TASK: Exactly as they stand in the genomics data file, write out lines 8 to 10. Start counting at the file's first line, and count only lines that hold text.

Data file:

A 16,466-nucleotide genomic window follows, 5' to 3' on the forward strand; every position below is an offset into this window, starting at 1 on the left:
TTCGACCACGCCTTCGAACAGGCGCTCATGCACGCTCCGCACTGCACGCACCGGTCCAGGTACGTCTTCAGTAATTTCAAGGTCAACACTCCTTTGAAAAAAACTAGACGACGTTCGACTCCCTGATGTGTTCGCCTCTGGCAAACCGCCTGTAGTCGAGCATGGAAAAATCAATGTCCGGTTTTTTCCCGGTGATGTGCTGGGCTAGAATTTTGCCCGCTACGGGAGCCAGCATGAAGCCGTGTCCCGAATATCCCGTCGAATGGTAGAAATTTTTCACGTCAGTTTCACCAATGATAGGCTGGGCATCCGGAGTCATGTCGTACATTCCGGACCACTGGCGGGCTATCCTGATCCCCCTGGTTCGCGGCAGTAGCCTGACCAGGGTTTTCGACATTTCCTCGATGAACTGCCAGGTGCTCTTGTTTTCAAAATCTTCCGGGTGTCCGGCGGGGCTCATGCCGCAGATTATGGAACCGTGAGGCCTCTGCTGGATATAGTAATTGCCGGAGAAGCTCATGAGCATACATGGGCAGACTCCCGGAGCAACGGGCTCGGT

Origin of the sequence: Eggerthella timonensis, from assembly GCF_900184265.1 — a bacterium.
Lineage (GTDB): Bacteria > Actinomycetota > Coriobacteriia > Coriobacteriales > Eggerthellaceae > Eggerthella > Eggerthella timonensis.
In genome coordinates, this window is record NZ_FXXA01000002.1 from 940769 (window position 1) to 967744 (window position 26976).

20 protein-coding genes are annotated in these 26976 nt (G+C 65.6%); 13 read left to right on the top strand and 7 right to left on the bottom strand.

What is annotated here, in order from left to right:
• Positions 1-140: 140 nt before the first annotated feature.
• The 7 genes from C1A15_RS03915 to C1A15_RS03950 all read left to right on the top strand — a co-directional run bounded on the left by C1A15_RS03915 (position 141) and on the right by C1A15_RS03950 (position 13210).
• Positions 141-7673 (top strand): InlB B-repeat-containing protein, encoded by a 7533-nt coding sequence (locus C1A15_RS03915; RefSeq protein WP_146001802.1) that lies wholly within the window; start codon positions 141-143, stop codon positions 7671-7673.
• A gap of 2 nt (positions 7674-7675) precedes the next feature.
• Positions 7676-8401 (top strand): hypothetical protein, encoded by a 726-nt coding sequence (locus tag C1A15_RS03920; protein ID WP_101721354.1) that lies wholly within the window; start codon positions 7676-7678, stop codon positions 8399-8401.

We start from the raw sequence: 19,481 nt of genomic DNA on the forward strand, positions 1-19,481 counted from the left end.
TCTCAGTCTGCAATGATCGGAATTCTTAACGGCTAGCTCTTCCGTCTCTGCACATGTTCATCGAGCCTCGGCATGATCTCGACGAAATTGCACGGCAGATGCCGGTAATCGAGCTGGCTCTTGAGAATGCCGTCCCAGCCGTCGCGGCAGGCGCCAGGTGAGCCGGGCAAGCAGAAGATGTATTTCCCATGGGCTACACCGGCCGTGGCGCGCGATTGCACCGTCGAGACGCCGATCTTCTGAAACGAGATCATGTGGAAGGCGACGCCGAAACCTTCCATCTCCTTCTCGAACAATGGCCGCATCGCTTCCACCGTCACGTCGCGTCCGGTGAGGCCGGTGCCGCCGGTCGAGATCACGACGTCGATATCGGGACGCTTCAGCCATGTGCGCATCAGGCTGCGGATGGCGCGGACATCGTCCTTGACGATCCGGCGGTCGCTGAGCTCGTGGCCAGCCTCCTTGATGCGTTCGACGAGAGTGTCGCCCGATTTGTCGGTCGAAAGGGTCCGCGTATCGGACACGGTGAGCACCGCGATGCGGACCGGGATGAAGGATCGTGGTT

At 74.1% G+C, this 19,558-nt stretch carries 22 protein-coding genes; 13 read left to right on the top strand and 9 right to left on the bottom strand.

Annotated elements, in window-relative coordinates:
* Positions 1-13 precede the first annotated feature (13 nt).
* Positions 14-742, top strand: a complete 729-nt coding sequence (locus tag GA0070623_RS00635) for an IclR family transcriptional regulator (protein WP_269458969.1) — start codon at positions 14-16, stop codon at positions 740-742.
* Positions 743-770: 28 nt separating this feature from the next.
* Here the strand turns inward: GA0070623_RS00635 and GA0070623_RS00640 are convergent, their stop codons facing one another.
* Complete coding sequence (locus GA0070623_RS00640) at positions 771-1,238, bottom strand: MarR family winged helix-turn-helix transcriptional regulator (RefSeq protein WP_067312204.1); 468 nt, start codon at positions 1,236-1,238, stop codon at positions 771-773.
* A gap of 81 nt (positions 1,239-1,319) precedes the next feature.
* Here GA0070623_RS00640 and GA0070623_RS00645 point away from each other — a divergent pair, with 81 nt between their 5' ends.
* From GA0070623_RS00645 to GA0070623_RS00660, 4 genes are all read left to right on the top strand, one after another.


• Positions 1-140: 140 nt before the first annotated feature.
• The 7 genes from C1A15_RS03915 to C1A15_RS03950 all read left to right on the top strand — a co-directional run bounded on the left by C1A15_RS03915 (position 141) and on the right by C1A15_RS03950 (position 13210).
• Positions 141-7673 (top strand): InlB B-repeat-containing protein, encoded by a 7533-nt coding sequence (locus C1A15_RS03915; RefSeq protein WP_146001802.1) that lies wholly within the window; start codon positions 141-143, stop codon positions 7671-7673.